Neither the Victorian Act nor, we understand, the NSW Bill exempts small claims such as simple debt recovery matters. This is a concern — particularly as a significant proportion of low-value claims proceed to a default judgment as a consequence of the defendant’s failure to respond to the statement of claim.

Reviewing the pre-litigation steps statement will be an additional burden, given the volume of claims typically filed in those courts. Moreover, it is difficult to see how a pre-litigation protocol could be of assistance in matters that proceed to default judgment.


The Commonwealth Bill imposes a duty on lawyers to give their clients detailed advice about the need to comply with pre-litigation protocols.

This is not a requirement of the Victorian Act, but is likely to be included in the NSW Bill along with costs sanctions for non-compliance.

Neither the Commonwealth Bill nor the Victorian Act actually prevents a litigant from commencing proceedings where there has been non-compliance with a pre-litigation protocol.[8] That said, a litigant who would otherwise have been required to do so, may face costs sanctions and a range of other case management orders where a satisfactory explanation for such failure cannot be provided.[9]

NSW Bill

It remains to be seen when the NSW Bill will be introduced and how prescriptive it will be in terms of its application to civil proceedings.

While it is unlikely to include a general, one-size-fits-all pre-litigation protocol, it is to be hoped that it will provide a framework through which specific and tailored pre-litigation protocols may be identified for particular types of proceedings or specific to particular court lists.

Concluding observations

To the extent that mandatory pre-litigation protocols are prescribed by the rules, they will be of most benefit if they encourage parties to adopt appropriate ADR measures both before and after proceedings commence. Tailored pre-litigation protocols would also benefit from the inclusion of provisions that encourage the courts to make full use of their case management powers to enhance the prospects of settlement through ADR.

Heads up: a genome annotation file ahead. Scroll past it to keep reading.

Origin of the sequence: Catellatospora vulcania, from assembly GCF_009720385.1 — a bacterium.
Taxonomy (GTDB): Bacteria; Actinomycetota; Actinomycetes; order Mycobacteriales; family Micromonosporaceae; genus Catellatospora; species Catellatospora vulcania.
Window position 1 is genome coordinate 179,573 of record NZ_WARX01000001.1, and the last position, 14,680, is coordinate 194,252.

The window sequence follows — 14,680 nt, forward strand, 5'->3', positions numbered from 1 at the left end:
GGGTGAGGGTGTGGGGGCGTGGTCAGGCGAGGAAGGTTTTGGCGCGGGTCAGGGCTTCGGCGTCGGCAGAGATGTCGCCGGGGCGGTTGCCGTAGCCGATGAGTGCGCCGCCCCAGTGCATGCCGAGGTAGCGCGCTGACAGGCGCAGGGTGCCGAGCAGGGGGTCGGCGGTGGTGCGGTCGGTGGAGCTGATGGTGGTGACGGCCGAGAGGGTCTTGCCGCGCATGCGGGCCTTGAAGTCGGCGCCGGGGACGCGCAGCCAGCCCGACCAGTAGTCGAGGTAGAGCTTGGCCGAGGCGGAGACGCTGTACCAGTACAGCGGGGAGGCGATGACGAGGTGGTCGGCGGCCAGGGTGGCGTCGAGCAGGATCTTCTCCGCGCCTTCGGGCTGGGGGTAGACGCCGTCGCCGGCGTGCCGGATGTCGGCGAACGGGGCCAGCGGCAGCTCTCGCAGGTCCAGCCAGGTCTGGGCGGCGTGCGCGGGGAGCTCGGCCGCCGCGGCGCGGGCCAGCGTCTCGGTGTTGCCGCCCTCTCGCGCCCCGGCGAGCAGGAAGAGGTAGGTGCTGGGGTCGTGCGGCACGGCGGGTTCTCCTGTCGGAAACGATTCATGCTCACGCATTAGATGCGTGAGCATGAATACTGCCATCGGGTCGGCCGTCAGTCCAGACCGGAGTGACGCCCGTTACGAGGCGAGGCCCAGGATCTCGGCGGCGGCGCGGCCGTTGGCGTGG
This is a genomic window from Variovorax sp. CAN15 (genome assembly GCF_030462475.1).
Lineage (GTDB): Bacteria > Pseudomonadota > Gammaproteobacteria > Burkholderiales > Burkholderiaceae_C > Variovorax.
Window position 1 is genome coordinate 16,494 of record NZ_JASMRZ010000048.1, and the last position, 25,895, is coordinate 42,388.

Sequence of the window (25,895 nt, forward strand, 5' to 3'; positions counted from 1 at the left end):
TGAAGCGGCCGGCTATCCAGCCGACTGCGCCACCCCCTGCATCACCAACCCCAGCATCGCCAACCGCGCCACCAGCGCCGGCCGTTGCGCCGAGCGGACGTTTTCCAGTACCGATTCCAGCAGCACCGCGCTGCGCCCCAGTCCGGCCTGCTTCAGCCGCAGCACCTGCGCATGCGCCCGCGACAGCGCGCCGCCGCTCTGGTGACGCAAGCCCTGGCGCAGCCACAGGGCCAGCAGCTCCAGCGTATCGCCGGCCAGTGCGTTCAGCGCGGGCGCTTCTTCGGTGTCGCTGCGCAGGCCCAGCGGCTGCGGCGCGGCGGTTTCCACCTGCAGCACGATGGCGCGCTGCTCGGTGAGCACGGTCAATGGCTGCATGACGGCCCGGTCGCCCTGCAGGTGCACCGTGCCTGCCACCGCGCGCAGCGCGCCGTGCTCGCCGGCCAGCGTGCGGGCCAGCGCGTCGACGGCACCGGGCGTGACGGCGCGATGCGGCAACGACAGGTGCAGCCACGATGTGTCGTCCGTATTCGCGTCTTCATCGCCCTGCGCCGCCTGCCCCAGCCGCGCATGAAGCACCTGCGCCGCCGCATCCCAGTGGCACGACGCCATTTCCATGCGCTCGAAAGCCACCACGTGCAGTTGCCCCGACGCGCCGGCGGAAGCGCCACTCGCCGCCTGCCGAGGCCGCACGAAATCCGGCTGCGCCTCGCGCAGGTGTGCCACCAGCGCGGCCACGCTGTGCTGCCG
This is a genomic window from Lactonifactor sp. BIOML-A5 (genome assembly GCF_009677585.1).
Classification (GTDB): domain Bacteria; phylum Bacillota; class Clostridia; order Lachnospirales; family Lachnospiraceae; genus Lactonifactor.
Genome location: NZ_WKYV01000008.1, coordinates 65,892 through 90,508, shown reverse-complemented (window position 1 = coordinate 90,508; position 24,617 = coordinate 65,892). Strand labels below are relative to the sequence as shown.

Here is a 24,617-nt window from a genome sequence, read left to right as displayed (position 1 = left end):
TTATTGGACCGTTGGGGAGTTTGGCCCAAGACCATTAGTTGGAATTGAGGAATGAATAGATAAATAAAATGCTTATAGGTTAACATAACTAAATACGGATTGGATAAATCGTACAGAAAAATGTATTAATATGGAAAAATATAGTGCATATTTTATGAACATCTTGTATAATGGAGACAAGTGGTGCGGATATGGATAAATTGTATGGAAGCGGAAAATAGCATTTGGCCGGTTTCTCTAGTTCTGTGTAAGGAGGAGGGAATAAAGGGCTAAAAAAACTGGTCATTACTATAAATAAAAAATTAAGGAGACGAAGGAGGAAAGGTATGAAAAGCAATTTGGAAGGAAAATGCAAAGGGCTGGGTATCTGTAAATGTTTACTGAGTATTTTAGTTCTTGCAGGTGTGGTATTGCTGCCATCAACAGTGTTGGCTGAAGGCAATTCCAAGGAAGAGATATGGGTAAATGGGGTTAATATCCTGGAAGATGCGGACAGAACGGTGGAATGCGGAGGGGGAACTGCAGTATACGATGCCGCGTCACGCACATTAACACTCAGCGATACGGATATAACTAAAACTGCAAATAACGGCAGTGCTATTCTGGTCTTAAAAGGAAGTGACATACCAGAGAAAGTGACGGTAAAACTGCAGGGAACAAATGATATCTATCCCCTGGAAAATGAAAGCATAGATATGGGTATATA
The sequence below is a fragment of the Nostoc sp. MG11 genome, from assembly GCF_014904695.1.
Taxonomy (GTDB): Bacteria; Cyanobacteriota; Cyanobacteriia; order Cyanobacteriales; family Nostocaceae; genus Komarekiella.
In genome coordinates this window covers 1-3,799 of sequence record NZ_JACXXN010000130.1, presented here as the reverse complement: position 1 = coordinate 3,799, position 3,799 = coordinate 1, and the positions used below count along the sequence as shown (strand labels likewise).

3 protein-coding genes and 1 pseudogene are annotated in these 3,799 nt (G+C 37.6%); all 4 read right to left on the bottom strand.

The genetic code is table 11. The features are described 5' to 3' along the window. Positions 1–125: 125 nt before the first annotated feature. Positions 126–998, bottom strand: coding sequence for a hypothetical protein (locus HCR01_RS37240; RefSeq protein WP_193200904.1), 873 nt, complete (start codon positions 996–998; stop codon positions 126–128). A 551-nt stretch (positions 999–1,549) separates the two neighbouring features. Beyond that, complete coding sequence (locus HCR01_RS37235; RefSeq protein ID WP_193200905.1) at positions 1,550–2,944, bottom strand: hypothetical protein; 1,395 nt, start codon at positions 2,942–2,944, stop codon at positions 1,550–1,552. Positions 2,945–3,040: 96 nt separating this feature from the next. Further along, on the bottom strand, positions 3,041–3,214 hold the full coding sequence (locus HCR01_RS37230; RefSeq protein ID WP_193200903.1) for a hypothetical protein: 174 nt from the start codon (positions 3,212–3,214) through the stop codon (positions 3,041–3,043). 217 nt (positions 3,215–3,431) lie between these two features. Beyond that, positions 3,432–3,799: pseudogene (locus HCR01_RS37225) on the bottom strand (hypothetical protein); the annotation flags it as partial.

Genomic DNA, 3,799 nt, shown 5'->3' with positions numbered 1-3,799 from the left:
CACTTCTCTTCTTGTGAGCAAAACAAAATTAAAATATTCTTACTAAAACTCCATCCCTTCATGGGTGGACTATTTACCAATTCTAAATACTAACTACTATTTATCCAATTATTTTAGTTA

If pre-litigation protocols are to achieve their stated aim, there will need to be an emphasis on co-operation between not just the parties and their lawyers but also between the parties and the court. A shift away from entrenched positions and overly adversarial litigation can only be achieved when all involved actively work towards that goal.

This article was first published in Inhouse Counsel, Vol 14 No 3, December 2010



[1] Clause 3 of the Commonwealth Bill states: “The object of this Act is to ensure that, as far as possible, people take genuine steps to resolve disputes before certain civil proceedings are instituted.” [back]

[2] Section 34. [back]

[3] Clause 4 of Commonwealth Bill; section 34 of Victorian Act. [back]

[4] NADRAC, The resolve to resolve — embracing ADR to improve access to justice in the federal jurisdiction: a report to the Attorney General. [back]

[5] Clauses 6 and 7 of Commonwealth Bill; section 43 of Victorian Act. [back]

[6] [24]–[27] of Explanatory Memorandum to Commonwealth Bill; section 44 of Victorian Act. [back]

[7] Clauses 15 and 16 of Cth Bill; section 32 of Victorian Act. [back]

[8] Clause 10(2) of Cth Bill; section 36 of Victorian Act. [back]

[9] Clause 12 of Cth Bill; section 38 of Victorian Act. [back]

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Clayton Utz communications are intended to provide commentary and general information. They should not be relied upon as legal advice. Formal legal advice should be sought in particular transactions or on matters of interest arising from this communication. Persons listed may not be admitted in all States and Territories.